Individuals in Texas who might be considering a divorce may benefit from becoming familiar with laws and financial impacts of the action. Divorce requires a division of marital property and changes tax filing status, and both those elements may be very complex.
Property division can often be the most challenging and intricate part of the divorce. Texas is a community property state, and all assets and debts obtained by the couple during the term of their marriage are considered marital property unless there is evidence indicating that an asset is individual property. Marital property is subject to division, but separate property, which might include gifts and assets owned prior to the marriage, is protected during the proceedings.
Certain assets can be difficult to divide. Some retirement accounts may benefit from using a qualified domestic relations order, which can split an account to fulfill support obligations. However, the division of IRAs are subject to state-specific laws. In addition, dividing the home can be a challenge, but some individuals choose to perform a non-taxable transfer of assets from one spouse to another, allowing for single ownership, and this value transfer may be made up with other assets during division. Couples may also choose to sell the house and share the proceeds.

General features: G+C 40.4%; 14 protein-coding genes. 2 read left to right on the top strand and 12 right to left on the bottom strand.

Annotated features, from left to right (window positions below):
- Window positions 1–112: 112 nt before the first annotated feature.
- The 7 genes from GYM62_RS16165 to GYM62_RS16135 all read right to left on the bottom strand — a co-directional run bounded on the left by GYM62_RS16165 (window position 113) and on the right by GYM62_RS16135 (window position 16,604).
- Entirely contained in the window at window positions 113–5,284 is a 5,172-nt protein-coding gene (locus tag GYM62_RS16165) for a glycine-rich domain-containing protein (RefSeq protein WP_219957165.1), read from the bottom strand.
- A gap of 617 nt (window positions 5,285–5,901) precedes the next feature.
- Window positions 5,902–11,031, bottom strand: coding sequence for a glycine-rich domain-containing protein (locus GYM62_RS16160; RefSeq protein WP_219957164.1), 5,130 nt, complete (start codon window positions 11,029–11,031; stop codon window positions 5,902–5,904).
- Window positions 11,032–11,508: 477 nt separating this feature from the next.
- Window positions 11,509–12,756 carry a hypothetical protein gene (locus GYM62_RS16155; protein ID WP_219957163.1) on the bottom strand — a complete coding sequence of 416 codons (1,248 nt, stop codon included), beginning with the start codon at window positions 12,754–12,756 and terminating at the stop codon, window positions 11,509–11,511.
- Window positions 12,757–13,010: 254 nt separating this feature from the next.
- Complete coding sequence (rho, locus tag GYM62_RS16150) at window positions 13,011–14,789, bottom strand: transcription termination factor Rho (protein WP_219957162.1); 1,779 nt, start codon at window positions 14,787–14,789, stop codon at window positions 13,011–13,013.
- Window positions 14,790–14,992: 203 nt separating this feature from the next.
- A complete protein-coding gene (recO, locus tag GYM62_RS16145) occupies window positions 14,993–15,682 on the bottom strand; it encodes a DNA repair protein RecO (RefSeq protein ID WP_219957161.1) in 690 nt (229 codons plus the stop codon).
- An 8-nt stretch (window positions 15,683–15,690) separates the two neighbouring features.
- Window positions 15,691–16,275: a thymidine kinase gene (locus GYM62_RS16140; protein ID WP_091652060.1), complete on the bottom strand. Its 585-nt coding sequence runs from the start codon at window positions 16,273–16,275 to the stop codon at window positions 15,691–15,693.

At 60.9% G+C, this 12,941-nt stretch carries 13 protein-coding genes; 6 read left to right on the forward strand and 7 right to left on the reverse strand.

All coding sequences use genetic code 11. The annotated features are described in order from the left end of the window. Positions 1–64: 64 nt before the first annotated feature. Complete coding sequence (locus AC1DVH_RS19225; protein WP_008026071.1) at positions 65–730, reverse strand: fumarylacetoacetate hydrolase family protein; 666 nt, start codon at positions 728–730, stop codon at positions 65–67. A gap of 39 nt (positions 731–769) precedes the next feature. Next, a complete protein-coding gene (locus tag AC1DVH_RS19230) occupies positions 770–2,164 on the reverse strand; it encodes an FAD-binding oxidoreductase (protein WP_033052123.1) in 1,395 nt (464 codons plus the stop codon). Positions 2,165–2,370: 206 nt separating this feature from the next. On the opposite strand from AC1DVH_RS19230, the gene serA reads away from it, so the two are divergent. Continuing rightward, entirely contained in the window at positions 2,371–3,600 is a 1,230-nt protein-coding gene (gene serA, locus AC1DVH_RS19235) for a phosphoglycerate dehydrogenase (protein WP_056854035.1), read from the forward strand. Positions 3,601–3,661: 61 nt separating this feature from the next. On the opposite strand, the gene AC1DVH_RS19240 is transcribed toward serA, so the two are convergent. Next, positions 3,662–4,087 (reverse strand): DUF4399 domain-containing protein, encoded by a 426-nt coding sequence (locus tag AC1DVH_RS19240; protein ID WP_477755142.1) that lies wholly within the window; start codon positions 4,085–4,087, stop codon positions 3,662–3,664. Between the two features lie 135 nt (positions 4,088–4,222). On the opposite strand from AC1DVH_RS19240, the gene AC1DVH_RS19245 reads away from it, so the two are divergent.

Tax filing status might also change as well. If a couple is only separated when they file, they may choose to file as married filing jointly or married filing separately. However, after the divorce, both parties may be required to file as single. Other tax considerations may play a part in divorce because some fees related to tax advice may be deductible. An attorney who is familiar with divorce cases might help a person throughout property division proceedings and could help a client understand how taxes should affect negotiations.
NerdWallet, “Divorce: Making Sense of the Confusion“, J. Kevin Stophel, June 03, 2014